The U.S. economy seems to be on the mend and, barring unforeseen developments, Barack Obama appears to be the favorite to win the 2012 presidential election.

Ron Insana, a senior analyst for CNBC, shared those views earlier this month at the 2011 annual meeting of the Association for Advanced Life Underwriting (AALU), Reston, Va.

“We do face some political risks, some of which are economic,” Insana said. “We have more tailwinds than we have headwinds. Despite the glitch we saw in first quarter GDP, the U.S. economy is in relatively good shape.”

“Barring a double-dip recession or a real problem in geopolitical terms, the president has the upper hand. Effectively, the campaign is his to lose. The Republicans have yet to field a candidate who I think would pose a serious challenge.”

Insana said Federal Reserve Board Chairman Ben Bernanke deserves a good measure of credit for bringing the United States back from the brink during the 2008 financial crisis. He argued that Bernanke is a student of the Great Depression who implemented “extraordinarily enlightened policies” and should be applauded for his “heroic efforts.”

Insana said his own theme for 2011 and beyond is that “there is no place like home,” because the U.S. economy now looks to be better positioned for growth than developed and emerging market economies. He believes China, India, Brazil, Australia and Europe now all are facing issues that could crimp their economies.

“We are, in absolute and relative terms, the best place around as far as [economic] opportunity goes,” Insana said. “Detroit [auto makers] are making a comeback and the manufacturing sector has been experiencing a renaissance.”

Also during the AALU appearance, Insana expressed not-so-positive thoughts about Donald Trump, whom he considered “obnoxious.”

Insana, repeatedly interviewed Trump while at CNBC and said that Trump–who for a time was a possible contender for the 2012 Republican presidential nomination–does not take well to aggressive questioning from reporters.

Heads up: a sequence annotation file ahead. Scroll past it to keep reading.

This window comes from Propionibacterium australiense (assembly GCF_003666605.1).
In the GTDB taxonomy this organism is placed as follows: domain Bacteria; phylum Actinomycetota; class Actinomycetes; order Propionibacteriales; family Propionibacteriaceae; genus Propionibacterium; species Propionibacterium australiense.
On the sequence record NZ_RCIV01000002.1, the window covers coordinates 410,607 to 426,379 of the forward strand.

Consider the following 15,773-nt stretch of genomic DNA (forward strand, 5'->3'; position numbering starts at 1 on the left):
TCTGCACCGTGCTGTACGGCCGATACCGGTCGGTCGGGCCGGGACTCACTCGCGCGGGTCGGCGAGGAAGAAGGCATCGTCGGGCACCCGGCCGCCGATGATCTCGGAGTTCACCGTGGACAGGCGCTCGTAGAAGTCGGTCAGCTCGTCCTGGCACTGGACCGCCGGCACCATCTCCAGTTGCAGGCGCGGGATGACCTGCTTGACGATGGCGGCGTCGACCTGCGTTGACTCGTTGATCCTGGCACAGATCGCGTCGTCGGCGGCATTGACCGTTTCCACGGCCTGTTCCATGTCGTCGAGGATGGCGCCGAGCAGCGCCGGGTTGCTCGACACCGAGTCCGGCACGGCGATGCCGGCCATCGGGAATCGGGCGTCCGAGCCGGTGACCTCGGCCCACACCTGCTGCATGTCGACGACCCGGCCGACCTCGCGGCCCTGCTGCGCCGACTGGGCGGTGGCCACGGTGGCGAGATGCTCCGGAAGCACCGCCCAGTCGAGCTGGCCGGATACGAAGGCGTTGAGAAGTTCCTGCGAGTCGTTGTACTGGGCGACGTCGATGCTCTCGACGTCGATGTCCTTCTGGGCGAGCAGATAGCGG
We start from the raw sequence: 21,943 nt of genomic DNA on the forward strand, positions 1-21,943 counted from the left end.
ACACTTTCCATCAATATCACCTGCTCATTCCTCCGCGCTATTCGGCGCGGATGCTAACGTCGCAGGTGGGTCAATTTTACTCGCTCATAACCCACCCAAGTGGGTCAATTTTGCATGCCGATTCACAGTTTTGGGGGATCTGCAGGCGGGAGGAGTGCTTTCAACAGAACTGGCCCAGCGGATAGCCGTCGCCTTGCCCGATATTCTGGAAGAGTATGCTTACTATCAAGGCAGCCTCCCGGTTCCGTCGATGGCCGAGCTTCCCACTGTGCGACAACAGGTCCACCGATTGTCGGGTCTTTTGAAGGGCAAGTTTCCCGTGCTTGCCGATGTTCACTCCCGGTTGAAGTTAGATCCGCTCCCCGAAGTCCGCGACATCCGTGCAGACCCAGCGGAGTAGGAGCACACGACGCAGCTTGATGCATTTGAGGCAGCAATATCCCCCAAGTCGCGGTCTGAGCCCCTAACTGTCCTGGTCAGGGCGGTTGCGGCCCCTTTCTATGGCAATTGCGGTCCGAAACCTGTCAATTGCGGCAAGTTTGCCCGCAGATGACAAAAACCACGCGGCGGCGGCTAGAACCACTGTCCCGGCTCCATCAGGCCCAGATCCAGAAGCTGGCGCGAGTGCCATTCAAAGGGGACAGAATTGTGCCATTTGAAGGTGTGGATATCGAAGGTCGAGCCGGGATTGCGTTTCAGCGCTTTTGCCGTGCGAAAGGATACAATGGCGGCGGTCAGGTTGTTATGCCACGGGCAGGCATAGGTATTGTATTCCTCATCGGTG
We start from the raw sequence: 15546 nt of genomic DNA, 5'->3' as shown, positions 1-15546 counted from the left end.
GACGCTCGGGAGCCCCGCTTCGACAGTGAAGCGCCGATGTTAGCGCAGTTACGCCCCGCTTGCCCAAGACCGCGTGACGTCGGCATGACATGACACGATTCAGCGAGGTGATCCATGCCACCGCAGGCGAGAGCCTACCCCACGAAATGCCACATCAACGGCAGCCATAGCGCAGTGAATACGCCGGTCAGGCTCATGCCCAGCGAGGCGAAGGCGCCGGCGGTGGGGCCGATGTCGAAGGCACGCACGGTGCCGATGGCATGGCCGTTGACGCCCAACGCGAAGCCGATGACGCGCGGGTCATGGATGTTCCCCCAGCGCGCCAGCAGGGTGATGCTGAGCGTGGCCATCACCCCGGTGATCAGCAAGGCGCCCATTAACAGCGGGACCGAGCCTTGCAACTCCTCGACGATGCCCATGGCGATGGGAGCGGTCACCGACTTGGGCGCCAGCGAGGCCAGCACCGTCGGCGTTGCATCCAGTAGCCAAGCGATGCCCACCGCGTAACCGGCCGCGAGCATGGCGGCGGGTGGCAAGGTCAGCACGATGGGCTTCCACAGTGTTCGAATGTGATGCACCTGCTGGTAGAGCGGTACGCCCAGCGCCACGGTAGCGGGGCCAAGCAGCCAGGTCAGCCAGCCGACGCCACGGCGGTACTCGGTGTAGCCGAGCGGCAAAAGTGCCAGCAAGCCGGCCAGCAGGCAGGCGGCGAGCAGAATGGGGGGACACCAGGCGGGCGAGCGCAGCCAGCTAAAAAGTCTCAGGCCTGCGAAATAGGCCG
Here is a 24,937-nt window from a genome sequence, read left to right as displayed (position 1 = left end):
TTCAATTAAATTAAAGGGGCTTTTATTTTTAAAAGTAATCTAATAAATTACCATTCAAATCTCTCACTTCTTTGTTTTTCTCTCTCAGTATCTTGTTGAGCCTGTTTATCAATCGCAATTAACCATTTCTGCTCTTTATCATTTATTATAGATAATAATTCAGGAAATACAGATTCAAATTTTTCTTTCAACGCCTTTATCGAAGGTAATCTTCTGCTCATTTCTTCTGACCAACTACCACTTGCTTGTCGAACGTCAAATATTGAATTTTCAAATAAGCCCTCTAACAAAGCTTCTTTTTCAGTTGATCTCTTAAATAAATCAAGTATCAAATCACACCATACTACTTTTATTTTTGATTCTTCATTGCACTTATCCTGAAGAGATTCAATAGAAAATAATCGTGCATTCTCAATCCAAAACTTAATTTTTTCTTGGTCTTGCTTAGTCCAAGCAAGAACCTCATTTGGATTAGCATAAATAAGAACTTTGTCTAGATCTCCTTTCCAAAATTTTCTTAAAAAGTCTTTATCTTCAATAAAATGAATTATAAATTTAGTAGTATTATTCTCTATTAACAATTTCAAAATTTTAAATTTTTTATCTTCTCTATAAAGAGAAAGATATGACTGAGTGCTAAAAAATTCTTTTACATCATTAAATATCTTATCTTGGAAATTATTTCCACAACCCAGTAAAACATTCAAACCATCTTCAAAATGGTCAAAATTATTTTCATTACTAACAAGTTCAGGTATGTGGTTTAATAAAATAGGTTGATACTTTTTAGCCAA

“If you’re kind to him he is nice to you,” Insana said. “If you ask him a tough question, he becomes an extremely obnoxious and spiteful individual. I have zero respect for the man.”

Insana also questioned Trump’s reputation in the real estate community. “If you talk to a Sam Zell or a Mort Zuckerman, who are genuine real estate magnates, they won’t even participate in a conversation with the guy,” he said.

Insana added that Trump’s much-publicized questioning of President Obama’s birth certificate unnecessarily reignited the so-called birther debate, which he described as “crazy and unhinged.”

On May 16, Trump officially said he would not seek the Republican nomination, insisting that while he was confident he would win the Presidential race, he remained committed to the private sector. Before that, however, he did note that he found the intensity of criticism directed at his political efforts to be unexpected.

Insana would have welcomed a Trump presidential bid because a Trump candidacy would force Trump to reveal his true net worth. Colleagues on Wall Street peg Trump’s net worth at about $200 million, substantially less than the “billions of dollars” that, according to Insana, Trump says he’s worth.

“One thing I’ve found being in close proximity to extraordinarily wealthy people over the course of my career is that, the richer they are the less they talk about it,” Insana said. “I would take that as a reliable indicator because Trump keeps talking about how rich he is. I previously worked for [hedge fund manager and SAC Capital Advisors founder] Steve Cohen, who is worth $7.5 billion. He never once mentioned to me his net worth.”